How can I see the code of a built-in function? I'd like to look at the code of functions such as upcase-region. I looked at the completion list that I pulled up by "find-library TAB", but the list is huge and couldn't figure out if what I'm looking for is included in it or not.

I also looked at the help of upcase-region, and it says

upcase-region is an interactive built-in function in `C source code'. 

But when I click the link `C source code', it just brings up a file selecting window with the .emacs.d folder opened, but there doesn't seem to be any file with the .c extension?

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    Did you build emacs from source yourself? If so, the link to source code should work, provided of course you haven't (re)moved the source code. I doubt that you can get what you want without building emacs from source. – Harald Hanche-Olsen Jan 17 '16 at 11:26
  • @Harald Hanche-Olsen I just downloaded the copy from emacsformacosx.com, this mean I didn't build emacs from the source, right? I'd like to use the GUI version since I can't click to move the cursor in the terminal version. But I'd also to get rid of this problem since it's recurring very often. What can I do? – stacko Jan 17 '16 at 14:10

It does that because you don't happen to already have a copy of the emacs source code handy; it's giving you the opportunity to go open the file yourself instead. The source is hosted on Savannah (at http://savannah.gnu.org/projects/emacs/); you can view it there or do a git clone to get a local copy.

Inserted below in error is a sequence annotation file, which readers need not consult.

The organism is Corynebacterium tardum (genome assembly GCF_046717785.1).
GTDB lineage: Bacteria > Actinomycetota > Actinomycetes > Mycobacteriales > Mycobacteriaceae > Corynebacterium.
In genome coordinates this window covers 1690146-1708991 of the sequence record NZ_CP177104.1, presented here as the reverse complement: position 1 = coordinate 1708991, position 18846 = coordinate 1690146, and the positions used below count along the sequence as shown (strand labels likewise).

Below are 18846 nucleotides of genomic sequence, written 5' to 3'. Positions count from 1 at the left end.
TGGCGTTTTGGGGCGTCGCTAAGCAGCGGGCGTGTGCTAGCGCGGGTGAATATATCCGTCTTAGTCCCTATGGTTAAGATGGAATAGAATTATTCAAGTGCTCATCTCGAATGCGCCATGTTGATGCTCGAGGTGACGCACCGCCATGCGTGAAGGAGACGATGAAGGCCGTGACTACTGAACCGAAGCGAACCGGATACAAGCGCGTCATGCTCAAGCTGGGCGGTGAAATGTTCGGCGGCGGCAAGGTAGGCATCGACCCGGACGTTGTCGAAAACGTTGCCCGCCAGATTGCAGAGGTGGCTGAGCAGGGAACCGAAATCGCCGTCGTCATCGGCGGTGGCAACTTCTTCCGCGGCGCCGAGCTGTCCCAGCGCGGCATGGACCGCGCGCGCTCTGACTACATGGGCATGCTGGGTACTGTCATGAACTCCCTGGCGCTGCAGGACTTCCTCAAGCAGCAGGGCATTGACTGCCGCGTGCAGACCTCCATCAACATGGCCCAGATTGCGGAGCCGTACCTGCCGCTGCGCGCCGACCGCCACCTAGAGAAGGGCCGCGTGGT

Specifically, upcase-region is defined in casefiddle.c: http://git.savannah.gnu.org/cgit/emacs.git/tree/src/casefiddle.c#n297.

Edit: lawlist found it; you can customize the find-function-C-source-directory variable (using M-x customize-variable) to set the path where it can find the source.

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    The user may need to adjust the path in the variable find-function-C-source-directory once the source code files are placed on the local drive. – lawlist Jan 17 '16 at 16:27
  • Nice. I was reading the code in help-fns.el to try to figure out what variable it was, but it's not referenced from there. How did you find it? – db48x Jan 18 '16 at 1:01
  • I have customized just about every aspect of Emacs that I use on a regular basis, and combing through and modifying the help-related source code elisp libraries was one of the first projects that I undertook on my 3-year quest to take control of the Emacs experience. – lawlist Jan 18 '16 at 2:05

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